Deal with ‘galamsey’, vigilantism, other vices – Man of God tells IGP

Some abandond equipment at the mining site (1)A man of God has urged the Inspector General of Police, David Asante-Apeatu to remain steadfast in dealing with the challenges of illegal mining (‘galamsey’), vigilantism, alleged corruption in the service, indiscipline and lawlessness.

Very Reverend George Arthur of the Ghana Police Church reminded Mr Asante-Apeatu that his appointment coincided with vandalising of police stations, rising suicide among tertiary students, among others, and urged him to be proactive in tackling them.

Preaching the sermon during an induction church service held in Accra yesterday for the newly appointed IGP, Very Reverend Arthur charged the IGP to build mutual trust and respect between the service and the public.

The ceremony was attended by ministers of state, members of the Diplomatic Corps, other security agencies, traditional rulers, regional commanders, family members, friends and well wishers.

Very Reverend Arthur, who is also Assistant Commissioner of Police, asked the IGP to seek divine grace in discharging his duties, taking into account that he would be accountable to God first, the people of Ghana and the Police Service.

He said the IGP would leave an indelible mark on the service, if he promoted the welfare of police personnel, build peace and ensure discipline among personnel.

He remarked that “time changes but God remains,” reminding the IGP that Ghanaians would judge him at the end of his stewardship.

While commending the service for ensuring peaceful elections in 2016  and fighting crime, he said alleged politicisation of enlistments and promotion in the service was a cause for concern.

Such negative developments, he noted, would fester retaliation when there was a change of government.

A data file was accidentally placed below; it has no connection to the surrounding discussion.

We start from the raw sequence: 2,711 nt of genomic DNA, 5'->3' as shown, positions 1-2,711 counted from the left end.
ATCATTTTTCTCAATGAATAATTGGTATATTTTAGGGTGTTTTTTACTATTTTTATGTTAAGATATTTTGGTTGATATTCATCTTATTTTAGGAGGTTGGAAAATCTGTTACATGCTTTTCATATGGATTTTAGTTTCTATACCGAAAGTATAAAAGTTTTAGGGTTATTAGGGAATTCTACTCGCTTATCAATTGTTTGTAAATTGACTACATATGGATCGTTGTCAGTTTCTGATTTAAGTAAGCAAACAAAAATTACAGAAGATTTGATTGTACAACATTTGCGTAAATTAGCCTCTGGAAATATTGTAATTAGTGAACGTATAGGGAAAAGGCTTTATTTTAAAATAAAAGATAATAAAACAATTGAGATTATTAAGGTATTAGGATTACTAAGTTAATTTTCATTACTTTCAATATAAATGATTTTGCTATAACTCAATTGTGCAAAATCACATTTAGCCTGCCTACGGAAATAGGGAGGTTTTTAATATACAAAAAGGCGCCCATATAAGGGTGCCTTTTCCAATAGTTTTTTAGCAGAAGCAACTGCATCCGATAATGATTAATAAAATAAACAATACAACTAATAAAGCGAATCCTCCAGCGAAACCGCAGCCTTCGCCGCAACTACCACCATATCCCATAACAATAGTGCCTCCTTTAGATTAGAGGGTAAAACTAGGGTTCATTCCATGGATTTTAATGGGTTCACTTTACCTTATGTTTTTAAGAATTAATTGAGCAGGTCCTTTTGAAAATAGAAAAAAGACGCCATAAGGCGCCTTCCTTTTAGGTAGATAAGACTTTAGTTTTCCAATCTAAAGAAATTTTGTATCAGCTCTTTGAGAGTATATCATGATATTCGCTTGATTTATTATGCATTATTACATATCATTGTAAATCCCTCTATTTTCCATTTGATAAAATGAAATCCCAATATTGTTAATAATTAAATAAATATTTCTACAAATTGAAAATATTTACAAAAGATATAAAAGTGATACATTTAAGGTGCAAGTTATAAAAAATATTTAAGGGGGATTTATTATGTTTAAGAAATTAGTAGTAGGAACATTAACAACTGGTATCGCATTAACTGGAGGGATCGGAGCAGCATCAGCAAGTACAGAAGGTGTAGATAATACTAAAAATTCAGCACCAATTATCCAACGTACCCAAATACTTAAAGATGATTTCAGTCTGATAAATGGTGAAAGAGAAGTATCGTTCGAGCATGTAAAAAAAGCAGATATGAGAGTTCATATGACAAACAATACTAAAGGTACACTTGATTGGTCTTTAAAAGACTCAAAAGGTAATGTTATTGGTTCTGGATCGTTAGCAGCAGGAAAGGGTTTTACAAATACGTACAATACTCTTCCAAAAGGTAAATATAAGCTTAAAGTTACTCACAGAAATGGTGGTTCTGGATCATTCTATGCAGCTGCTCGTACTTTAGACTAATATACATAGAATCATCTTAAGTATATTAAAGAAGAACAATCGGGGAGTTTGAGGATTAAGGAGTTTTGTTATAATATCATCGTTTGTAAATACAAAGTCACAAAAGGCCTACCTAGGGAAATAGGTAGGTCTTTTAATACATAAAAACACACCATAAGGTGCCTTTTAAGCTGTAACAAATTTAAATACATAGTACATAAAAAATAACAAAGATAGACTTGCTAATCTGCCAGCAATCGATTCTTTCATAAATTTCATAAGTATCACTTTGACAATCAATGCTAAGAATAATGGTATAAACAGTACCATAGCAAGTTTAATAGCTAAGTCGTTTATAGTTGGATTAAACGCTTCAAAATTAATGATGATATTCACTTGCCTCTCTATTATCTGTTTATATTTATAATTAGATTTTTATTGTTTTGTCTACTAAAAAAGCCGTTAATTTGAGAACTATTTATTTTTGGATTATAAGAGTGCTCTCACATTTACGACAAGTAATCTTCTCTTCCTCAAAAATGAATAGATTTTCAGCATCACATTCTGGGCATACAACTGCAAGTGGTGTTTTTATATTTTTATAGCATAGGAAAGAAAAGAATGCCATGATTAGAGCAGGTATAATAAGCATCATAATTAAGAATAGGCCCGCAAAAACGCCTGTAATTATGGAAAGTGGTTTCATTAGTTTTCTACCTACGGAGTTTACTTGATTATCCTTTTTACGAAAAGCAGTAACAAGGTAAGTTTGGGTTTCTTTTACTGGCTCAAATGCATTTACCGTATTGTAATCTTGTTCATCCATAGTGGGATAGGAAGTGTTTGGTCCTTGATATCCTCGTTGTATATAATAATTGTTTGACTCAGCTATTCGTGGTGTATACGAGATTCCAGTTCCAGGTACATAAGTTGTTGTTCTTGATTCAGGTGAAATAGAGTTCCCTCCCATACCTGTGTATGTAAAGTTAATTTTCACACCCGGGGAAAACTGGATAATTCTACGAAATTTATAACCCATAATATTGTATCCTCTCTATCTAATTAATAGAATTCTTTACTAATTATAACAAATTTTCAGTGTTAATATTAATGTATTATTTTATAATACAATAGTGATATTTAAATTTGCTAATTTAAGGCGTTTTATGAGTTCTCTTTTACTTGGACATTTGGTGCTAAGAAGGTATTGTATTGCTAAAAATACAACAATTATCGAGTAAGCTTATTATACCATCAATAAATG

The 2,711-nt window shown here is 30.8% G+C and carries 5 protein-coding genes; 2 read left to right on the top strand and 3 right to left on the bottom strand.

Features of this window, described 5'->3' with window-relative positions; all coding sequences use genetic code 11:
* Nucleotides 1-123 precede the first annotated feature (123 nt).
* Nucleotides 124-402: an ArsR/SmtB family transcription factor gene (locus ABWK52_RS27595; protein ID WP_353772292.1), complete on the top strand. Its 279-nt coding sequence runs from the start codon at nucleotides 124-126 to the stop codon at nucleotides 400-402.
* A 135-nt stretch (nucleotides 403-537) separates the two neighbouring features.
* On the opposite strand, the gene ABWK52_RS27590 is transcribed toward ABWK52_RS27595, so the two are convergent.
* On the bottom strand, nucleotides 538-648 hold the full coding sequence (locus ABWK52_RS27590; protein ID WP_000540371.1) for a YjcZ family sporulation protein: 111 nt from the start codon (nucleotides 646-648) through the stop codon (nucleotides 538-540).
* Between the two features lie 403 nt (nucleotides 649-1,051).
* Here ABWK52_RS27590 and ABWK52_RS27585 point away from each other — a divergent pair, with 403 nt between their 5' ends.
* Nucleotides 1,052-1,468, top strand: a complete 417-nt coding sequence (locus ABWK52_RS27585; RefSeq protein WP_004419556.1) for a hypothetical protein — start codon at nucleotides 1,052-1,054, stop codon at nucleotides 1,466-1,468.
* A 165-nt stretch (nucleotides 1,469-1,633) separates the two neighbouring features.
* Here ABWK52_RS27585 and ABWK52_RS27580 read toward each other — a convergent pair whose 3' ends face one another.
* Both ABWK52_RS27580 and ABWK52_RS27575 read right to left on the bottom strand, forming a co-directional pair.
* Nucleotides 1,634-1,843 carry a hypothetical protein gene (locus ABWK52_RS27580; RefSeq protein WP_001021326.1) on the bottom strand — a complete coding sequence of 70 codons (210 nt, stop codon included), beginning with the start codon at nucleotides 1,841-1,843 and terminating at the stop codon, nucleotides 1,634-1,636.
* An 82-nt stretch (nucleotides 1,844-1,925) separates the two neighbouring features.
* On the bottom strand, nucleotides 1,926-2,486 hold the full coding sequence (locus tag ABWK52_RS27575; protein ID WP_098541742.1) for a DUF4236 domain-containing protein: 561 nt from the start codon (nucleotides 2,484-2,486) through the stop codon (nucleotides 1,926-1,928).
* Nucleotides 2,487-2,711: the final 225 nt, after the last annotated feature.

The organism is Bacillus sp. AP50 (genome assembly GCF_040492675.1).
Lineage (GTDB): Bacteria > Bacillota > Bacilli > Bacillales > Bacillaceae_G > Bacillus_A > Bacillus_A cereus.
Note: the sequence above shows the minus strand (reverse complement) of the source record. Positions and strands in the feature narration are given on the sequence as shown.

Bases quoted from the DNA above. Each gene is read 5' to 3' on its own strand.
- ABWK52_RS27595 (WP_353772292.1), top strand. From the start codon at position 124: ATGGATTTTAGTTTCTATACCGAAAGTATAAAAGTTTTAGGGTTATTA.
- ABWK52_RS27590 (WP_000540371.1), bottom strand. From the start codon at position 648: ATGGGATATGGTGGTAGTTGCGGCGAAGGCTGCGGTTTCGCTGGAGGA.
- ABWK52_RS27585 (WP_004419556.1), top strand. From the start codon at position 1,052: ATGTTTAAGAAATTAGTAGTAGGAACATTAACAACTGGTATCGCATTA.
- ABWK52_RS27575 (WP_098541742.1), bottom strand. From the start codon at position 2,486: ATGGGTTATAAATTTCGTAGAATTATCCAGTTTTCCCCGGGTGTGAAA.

Far from being a service that was established to serve with integrity, Reverend ACP Arthur said the conduct of some personnel left much to be desired.

On his part, Mr Asante-Apeatu said the role of the police was indispensable in the maintenance of peace and order.

He said the outpouring of support was an indication of the commitment of the public to work with the police to ensure the safety of Ghanaians.

Mr Asante-Apeatu who has been working with the Ghana Police Service for 29 years said he relied on God to offer excellent service.

He acknowledges the contributions of his predecessors for protecting the image of the service, adding that “I have learnt a lot from these retired and deceased Inspectors-General of Police.”

He said he would ensure discipline among police personnel.

“We will ensure that there is  accountability at all levels in the Ghana Police Service, and our police officers would be held to the highest standards of integrity,” he said.

Mr Asante-Apeatu said he would deliver his duty impartially in accordance with the rule of law.

The use of   piecemeal or adhoc approach to improving or modernising police, he said  would not be one of his options  adding that “I have embarked on a structured and strategic transformational agenda to ensure that the whole organisation changes for good, improving both operations and the welfare of the officers and their families.”

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